History and Philosophy

The Dangers of Renaming Sociocracy

The impulse in consulting and study groups with a focus on sociocracy is renaming sociocracy: dynamic governance, dynamic self-governance, sociocracy 3.0, Circle Forward, Holacracy, etc. All include sociocracy with almost no variation except in changing the names and vocabulary.

I’m totally sympathetic with this—”sociocracy” in English isn’t a pleasant word. It has this awful “ock” sound in the middle that is harsh and too easily becomes nasal. And the association with the word “socialism,” which in the United States is anathema.

But Holacracy is not much better and I don’t see the Holacracy people breaking off with new names. Even with the impediment of Holacracy being trademarked and aggressively protecting their trademark, it could be migrated with a new name if people wanted to.

Renaming sociocracy further creates confusion and blurs the force of the movement. Perhaps even more dangerous, it separates all these seemingly unique methods, from the history and literature related to sociocracy and to that of “circular organization.”

Circular organization refers to organizations based on the feedback loops central to cybernetic study of organisms and systems, and essential in sociocracy. The concept of “circular organization” was first presented in 1981 by by Russell Ackoff and others prominent in early cybernetics and systems thinking. It was implemented in several dozen corporations and federal agencies, including Budweiser.

Sociocracy has more than 150 years of theorizing about a government that would act for all the people. It was led by leaders like the French philosopher and sociologist Auguste Compt and the American scientist and sociologist  Frank Ward. It has been implemented since WW II. Supposedly “new” ideas and names disassociates the ideas from history. These new-name methods are not sufficiently different  to warrant new names.  They artificially divide a field study that needs focus in order to grow.

It now takes longer to clarify the differences and non-differences between all the names than to explain sociocracy.
“Sociocracy” has a wonderful history that parallels that of science and the search for a better society. And it has a wonderful ethical base — the equal valuing of all people.

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2 replies »

  1. I notice that you dismiss the differences of substance, that should justify the different names in sociocracy as “almost no variation”.
    However you do recognize one difference that must be at least as important as the subject of your blogpost in this quoet: “… Holacracy is not much better and I don’t see the Holacracy people breaking off with new names.” …
    I think there must be a self-contradiction here: If it is an important problem, that sociocracy people break off with new names, then there must be something about Holacracy that is better and equally important , since Holacracy people don’t seem to break of with new names. Maybe it is something too important to be dismissed as “almost no variance”. Right?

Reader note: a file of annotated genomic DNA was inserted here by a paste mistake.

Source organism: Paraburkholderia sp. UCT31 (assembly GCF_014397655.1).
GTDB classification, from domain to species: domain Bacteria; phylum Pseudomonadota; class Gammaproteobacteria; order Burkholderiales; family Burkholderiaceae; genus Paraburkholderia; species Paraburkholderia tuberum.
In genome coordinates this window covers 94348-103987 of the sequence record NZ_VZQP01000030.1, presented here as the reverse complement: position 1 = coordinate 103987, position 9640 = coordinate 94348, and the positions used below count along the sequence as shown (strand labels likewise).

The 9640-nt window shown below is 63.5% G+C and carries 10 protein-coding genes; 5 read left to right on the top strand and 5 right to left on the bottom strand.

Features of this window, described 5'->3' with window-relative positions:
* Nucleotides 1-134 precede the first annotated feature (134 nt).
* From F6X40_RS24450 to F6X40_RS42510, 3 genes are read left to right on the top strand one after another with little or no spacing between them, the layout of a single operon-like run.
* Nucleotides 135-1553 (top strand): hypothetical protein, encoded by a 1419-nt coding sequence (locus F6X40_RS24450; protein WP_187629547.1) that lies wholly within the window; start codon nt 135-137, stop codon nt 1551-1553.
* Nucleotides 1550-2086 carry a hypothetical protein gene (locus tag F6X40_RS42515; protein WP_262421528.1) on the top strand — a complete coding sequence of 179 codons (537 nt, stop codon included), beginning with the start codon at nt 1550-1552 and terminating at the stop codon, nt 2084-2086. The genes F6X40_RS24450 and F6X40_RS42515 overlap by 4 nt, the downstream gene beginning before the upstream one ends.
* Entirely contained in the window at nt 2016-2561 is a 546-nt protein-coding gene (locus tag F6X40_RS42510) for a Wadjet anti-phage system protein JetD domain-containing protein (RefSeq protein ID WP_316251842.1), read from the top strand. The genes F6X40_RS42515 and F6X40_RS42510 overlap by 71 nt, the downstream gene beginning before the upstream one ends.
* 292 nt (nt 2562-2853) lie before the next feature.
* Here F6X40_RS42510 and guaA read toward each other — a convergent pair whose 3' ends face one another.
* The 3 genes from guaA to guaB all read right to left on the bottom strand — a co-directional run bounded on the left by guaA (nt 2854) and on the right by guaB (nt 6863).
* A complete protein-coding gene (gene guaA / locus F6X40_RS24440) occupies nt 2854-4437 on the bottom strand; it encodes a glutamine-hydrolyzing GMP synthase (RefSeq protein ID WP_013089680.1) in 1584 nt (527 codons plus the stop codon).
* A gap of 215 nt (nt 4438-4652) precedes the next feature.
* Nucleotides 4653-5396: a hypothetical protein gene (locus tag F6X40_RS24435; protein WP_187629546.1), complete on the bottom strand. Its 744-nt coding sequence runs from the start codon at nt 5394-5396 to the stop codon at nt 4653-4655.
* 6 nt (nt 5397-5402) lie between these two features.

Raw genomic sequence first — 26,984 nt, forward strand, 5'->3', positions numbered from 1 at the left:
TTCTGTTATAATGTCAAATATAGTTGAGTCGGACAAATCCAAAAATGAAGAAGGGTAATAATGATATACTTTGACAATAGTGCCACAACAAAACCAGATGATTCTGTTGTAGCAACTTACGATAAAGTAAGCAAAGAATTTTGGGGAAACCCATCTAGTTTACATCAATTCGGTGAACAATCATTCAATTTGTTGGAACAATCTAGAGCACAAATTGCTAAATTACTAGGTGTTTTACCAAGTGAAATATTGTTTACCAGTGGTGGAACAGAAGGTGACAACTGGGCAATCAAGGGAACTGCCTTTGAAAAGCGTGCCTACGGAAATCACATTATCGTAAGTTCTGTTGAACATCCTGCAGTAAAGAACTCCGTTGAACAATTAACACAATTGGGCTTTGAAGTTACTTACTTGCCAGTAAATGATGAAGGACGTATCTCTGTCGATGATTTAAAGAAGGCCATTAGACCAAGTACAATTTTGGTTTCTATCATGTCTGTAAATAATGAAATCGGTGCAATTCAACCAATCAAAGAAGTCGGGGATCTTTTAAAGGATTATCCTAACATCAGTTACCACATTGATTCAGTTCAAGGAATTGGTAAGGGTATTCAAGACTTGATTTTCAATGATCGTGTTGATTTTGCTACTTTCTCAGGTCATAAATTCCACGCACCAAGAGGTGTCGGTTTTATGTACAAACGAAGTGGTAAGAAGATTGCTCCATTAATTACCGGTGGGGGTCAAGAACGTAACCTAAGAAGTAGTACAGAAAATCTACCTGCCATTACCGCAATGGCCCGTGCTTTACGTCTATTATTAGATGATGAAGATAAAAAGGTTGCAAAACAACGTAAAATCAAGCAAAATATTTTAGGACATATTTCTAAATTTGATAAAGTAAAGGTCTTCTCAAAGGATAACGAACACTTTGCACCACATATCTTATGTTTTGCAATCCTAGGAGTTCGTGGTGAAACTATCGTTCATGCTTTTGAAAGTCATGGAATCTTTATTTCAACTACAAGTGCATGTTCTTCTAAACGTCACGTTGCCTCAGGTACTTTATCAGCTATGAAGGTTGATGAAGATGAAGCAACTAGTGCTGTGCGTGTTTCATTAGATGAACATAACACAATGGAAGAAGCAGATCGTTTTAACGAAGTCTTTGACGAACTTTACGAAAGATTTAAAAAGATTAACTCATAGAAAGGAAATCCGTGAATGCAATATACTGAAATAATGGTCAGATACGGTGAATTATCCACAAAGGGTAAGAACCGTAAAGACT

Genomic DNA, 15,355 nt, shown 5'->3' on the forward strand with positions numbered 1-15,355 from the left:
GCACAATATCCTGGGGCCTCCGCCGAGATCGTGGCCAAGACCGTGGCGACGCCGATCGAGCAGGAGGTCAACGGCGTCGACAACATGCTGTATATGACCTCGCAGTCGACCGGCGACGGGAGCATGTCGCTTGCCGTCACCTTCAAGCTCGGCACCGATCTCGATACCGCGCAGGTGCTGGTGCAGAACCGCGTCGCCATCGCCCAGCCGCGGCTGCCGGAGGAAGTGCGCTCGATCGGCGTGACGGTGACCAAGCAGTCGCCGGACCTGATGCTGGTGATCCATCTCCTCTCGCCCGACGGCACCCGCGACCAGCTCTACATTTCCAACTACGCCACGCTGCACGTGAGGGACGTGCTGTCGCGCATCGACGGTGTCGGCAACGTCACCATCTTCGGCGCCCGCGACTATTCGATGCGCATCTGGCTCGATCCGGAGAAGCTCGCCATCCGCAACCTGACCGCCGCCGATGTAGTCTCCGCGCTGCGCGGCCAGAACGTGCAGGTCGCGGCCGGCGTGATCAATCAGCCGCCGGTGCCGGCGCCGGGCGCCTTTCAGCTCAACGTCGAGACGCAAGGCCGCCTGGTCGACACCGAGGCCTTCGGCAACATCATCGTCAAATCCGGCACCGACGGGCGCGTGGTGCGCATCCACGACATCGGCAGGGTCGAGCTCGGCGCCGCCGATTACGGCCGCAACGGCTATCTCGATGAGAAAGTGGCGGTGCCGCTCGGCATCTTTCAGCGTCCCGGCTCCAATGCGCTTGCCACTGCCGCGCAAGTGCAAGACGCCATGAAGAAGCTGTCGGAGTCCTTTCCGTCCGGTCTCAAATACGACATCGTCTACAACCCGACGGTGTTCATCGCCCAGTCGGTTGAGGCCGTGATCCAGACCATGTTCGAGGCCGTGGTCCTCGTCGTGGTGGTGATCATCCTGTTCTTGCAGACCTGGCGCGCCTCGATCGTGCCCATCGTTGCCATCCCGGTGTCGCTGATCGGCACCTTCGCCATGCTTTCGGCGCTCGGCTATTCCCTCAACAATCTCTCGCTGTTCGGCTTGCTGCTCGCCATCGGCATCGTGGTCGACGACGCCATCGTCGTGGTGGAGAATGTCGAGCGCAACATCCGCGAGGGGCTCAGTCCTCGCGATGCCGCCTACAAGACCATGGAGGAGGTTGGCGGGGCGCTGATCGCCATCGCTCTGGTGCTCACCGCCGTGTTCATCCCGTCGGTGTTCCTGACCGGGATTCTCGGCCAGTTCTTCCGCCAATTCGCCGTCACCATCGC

• It isn’t dismissing but pointing out that the differences are changes in emphasis, not content or result. In the case of Holacracy, the defaults have been reversed. For example, holacracy sets authoritarian leadership of the circle as the default. but circles can chose more egalitarian processes if there are no objections. In sociocracy, facilitating decisions by circle members is emphasized. Holacracy says only objections count— “Consent has no place in Holacracy.” But sociocracy defines consent as no objections. Is that a difference? I don’t think so.

      Many differences when examined are the result from the ancillary training and personality of the trainer. If the consultant is also an NVC trainer, in all likelihood there will be more emphasis on the process of clarifying feelings and needs and using those to resolve objections. Experience in business and government management will probably be more focused on the operations needs, who does what and how, than on how circle members feel. There may be times when feelings are important to resolve, but that wouldn’t usually be the expectation in business and government.

      A trainer with a background in psychology is likely to place more emphasis on individual behavior in a group. Personality is also important. Some trainers have more autocratic personalities so they add a tone to sociocracy as more prescriptive. “This is how you do it.”

      Education, experience, and personality manifest as differences but really don’t change the basic principles.

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